SOUTHFIELD, Mich. (WXYZ) — The Southfield Police Department is launching a unique program to teach teenagers how to work with police. The program called “Please Stop Me” launches Thursday, April 11th at 6 p.m. in a vacant parking lot near Civic Center Drive and Evergreen Road.
“The point of this is to allow young people in our community, and their parents, to understand what are the things that would cause a stop to escalate,” said Acting Chief Brian Bassett. “We talk about that, why things concern police and how we make a stop as safe as possible.”
Acting Chief Bassett explained to 7 Action News that traffic stops are the most dangerous part of a patrolman’s job. In many cases new drivers only visual of a traffic stop is what they see on social media, or on television. Those stops are typically escalating situations that have gone viral, which can create a dangerous narrative for drivers. While the department hasn’t had problems, they view this as a pro-active step to get involved with the community.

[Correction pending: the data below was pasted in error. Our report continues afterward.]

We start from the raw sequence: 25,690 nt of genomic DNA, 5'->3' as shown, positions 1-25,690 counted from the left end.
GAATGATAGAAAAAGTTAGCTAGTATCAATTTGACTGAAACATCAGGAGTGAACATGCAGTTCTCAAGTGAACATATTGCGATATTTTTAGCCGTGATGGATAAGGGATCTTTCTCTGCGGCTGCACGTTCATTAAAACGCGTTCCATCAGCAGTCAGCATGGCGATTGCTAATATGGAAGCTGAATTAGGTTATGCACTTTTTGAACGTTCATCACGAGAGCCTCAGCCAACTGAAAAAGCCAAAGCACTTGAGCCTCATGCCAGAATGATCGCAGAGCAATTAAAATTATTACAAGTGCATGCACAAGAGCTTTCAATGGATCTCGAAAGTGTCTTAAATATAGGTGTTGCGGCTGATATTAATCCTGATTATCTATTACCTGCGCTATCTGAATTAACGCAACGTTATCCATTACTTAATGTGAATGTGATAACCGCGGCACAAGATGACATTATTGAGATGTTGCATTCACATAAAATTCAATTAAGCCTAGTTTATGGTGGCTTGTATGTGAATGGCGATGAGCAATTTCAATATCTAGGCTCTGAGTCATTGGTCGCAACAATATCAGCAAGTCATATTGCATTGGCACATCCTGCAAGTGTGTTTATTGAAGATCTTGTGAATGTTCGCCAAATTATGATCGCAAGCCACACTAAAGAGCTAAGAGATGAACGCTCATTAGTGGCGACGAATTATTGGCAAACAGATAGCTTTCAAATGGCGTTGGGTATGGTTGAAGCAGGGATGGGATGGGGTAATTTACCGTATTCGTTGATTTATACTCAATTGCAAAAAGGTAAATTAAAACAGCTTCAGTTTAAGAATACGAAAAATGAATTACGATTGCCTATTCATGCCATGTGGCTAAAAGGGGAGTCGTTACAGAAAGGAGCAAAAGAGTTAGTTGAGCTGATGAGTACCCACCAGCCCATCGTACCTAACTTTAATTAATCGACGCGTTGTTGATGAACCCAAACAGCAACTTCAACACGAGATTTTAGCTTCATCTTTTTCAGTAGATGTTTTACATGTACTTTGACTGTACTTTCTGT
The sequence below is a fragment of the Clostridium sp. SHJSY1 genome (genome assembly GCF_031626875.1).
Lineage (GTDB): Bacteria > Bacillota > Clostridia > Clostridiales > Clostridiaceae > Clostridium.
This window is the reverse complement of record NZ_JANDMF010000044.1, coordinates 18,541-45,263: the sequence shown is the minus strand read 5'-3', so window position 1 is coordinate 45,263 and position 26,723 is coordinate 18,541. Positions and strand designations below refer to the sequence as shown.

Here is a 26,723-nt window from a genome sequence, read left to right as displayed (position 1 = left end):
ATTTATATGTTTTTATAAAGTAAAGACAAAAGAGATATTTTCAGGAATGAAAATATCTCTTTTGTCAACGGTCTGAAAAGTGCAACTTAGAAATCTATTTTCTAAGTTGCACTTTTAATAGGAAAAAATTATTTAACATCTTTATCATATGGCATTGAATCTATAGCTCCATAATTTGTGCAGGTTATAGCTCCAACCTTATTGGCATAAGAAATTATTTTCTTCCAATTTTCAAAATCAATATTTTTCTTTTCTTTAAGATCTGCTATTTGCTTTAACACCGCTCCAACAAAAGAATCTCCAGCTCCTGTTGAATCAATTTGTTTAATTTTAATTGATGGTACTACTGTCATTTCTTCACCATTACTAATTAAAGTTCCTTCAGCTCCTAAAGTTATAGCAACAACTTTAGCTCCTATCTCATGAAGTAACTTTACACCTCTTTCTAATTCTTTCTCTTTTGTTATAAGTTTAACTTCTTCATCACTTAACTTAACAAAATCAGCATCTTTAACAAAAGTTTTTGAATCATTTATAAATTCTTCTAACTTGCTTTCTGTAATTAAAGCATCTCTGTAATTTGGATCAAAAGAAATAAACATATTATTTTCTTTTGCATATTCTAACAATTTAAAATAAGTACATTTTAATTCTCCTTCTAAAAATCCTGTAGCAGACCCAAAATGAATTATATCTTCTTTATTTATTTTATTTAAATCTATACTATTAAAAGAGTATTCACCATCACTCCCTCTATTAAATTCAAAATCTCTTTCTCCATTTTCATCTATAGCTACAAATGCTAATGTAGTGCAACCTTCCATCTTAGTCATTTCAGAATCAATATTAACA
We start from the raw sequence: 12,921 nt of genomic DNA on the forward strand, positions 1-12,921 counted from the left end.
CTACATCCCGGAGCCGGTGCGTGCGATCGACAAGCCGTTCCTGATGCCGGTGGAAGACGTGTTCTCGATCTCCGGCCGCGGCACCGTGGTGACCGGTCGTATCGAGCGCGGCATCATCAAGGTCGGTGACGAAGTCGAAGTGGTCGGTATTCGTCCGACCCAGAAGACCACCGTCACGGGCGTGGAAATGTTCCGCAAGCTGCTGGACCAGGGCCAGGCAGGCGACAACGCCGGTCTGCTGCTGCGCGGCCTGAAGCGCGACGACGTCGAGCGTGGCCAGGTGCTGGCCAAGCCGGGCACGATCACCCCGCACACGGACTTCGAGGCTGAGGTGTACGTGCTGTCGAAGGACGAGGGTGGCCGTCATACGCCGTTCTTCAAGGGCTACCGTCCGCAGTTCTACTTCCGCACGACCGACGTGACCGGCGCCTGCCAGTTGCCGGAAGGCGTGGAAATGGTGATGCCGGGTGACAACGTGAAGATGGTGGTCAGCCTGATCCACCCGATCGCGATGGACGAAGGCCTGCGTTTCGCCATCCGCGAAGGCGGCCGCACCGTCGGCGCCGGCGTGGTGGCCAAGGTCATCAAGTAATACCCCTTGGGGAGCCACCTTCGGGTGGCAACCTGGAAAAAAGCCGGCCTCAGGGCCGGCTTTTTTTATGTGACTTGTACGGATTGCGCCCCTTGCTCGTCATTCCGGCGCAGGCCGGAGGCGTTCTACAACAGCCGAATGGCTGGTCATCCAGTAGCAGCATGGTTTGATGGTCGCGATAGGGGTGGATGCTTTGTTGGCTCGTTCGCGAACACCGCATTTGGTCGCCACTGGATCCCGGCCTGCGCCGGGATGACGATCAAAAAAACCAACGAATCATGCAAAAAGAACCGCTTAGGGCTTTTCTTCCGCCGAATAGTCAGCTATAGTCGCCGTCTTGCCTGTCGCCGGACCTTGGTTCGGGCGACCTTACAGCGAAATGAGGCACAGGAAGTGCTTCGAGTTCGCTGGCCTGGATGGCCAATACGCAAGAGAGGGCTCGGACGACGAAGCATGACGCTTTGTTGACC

“This allows teen drivers to experience a traffic stop in a safe and controlled environment with a parent in their own car too,” said Bassett.
The program is open to high school students with a valid driver’s license or driving permit who live or attend school in Southfield. Drivers must attend with a parent or legal guardian.
Space is limited, so pre-registration is required — which is still open.
For more information you can contact Officer Pate at (248) 796-5360 (firstname.lastname@example.org) or Officer Buckberry at (248) 796-5409 (email@example.com).
More classes are expected in the future.
If you'd like to learn more about how to react to a traffic stop, Michigan State Police break down the process online,